Poor old Adobe Flash. Hardly anybody seems to love it.
And this isn’t a new phenomenon.
Remember the controversy all those years ago, when it became clear that Apple had no plans to ever support Flash on the iPhone and iPad? The late Steve Jobs even took to his keyboard to write a lengthy explanation of why he would not allow Flash on his devices – citing a number of reasons including battery life, reliability and security.
Security is, of course, likely to be a major concern of readers of the Hot for Security blog – and it’s true to say that Adobe Flash has been frequently targeted by online criminals who exploit flaws in the software to infect innocent people’s computers.
Just last week Adobe was forced to issue a patch for yet-another zero-day vulnerability that had been spotted in several exploit kits after details of the flaw became public following the massive security breach at spyware company Hacking Team.
And now Adobe has warned of two more critical vulnerabilities in Flash which are being publicly exploited. Adobe says it hopes to issue fixes for these two zero-day vulnerabilities, which could allow hackers to take control of innocent computers, sometime this week.
It’s perhaps not surprising that some think it’s time for Adobe Flash to call it a day, pack its bags, and leave town for good.
Amongst those who would be happy to see the back of Adobe Flash is Alex Stamos, Facebook’s newly-appointed security chief.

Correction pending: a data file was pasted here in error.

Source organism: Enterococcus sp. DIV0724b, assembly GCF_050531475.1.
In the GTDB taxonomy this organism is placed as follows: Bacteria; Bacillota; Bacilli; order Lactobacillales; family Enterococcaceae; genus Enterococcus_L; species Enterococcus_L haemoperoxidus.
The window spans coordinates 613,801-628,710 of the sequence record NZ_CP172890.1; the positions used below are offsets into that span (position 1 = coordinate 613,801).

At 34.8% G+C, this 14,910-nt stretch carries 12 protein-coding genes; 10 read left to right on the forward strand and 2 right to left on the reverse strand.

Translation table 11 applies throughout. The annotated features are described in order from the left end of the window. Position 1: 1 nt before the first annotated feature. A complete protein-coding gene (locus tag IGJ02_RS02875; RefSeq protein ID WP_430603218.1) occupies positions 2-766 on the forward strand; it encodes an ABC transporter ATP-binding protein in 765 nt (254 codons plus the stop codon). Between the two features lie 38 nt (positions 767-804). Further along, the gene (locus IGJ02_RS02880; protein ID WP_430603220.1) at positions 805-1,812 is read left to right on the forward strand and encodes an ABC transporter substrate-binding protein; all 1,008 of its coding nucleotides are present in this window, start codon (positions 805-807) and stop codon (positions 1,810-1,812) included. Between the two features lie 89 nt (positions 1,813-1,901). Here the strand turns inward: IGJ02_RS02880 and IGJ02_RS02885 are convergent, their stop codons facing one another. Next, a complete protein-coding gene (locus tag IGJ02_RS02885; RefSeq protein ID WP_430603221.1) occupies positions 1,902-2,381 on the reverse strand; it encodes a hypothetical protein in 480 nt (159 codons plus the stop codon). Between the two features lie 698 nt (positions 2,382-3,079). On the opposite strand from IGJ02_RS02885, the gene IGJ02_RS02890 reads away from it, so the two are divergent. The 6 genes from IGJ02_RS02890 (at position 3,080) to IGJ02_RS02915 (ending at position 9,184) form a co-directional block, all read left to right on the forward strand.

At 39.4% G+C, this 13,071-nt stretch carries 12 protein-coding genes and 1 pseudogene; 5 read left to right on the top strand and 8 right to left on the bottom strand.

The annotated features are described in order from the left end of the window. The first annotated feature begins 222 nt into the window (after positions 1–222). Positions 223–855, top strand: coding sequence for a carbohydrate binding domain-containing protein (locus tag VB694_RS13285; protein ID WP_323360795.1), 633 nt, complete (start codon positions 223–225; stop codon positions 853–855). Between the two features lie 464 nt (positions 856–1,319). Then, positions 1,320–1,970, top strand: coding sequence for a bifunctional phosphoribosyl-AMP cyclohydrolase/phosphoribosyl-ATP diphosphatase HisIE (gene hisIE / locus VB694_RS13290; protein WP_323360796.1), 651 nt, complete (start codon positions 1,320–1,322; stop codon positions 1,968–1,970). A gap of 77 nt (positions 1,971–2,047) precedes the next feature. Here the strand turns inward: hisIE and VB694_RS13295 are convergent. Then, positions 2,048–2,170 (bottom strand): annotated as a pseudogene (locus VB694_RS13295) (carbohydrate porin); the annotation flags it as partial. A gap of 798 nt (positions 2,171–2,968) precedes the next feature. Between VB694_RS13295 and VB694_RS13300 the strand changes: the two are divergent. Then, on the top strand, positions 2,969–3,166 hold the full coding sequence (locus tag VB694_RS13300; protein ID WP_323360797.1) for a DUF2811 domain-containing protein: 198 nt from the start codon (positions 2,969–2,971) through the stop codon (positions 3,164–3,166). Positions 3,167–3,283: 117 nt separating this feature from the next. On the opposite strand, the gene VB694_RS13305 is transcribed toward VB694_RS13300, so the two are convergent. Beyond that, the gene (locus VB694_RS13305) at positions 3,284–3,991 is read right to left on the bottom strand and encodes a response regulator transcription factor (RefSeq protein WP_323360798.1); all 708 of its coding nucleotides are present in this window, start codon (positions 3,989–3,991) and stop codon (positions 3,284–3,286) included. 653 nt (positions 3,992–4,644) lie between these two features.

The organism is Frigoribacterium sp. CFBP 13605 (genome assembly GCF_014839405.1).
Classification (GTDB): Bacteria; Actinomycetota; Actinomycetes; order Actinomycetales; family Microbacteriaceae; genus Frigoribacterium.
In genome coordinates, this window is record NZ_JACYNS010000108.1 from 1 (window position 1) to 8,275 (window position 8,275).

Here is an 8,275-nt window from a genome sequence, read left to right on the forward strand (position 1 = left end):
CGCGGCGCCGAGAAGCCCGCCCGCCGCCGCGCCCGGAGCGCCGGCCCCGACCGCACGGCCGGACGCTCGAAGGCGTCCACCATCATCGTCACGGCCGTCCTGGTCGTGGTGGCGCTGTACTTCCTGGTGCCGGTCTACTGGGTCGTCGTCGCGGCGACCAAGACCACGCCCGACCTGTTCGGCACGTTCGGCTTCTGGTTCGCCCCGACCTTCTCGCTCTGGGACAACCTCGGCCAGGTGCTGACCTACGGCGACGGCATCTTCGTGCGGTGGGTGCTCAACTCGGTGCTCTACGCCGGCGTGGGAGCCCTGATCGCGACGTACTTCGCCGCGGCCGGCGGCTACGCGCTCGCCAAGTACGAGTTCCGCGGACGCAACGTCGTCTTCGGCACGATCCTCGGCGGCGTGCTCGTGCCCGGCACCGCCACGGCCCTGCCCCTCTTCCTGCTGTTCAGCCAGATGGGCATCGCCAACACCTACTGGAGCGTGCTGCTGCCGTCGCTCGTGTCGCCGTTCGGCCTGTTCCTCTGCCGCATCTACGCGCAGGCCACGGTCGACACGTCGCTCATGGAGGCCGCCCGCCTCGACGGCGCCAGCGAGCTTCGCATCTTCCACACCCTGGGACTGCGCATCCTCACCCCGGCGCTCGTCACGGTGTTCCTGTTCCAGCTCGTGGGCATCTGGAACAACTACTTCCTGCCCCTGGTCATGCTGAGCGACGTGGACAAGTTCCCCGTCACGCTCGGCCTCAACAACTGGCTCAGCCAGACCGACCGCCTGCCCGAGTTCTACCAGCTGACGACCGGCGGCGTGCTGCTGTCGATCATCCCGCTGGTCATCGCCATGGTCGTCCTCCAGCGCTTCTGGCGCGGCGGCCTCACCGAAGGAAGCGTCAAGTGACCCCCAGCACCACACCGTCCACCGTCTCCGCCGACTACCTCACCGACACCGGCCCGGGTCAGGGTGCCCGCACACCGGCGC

In a tweet this weekend, Stamos – who is a respected member of the security community who is credited for improving the security stance of Yahoo at his previous job – said that it was time for Adobe to announce when Flash would be killed off, and for browsers to assist by dropping support at the same time.
“It is time for Adobe to announce the end-of-life date for Flash and to ask the browsers to set killbits on the same day.”
In a follow-up tweet, Stamos said that Adobe’s death date didn’t have to be today or tomorrow – but a date had to be set in stone for systems to be made more secure:
“Even if 18 months from now, one set date is the only way to disentangle the dependencies and upgrade the whole ecosystem at once.”
If Adobe Flash is ever going to be kicked to the kerb (as it seems it should be) then a date clearly needs to be declared to drive the push to a Flash-free world. It’s not just important for browsers, of course, but also for companies whose websites and in-house applications might rely heavily on the technology.
The problem is that perhaps Adobe doesn’t feel happy acknowledging that securing Flash is beyond them, and so is unwilling to drop the product. The truth is that the company would probably gain a lot more respect from the internet community if it worked towards this ultimate fix for the Flash problem, rather than clinging on to the belief that it might be able to one day make Flash secure.
As it is, the only people who truly seem to love Adobe Flash these days are the criminals themselves.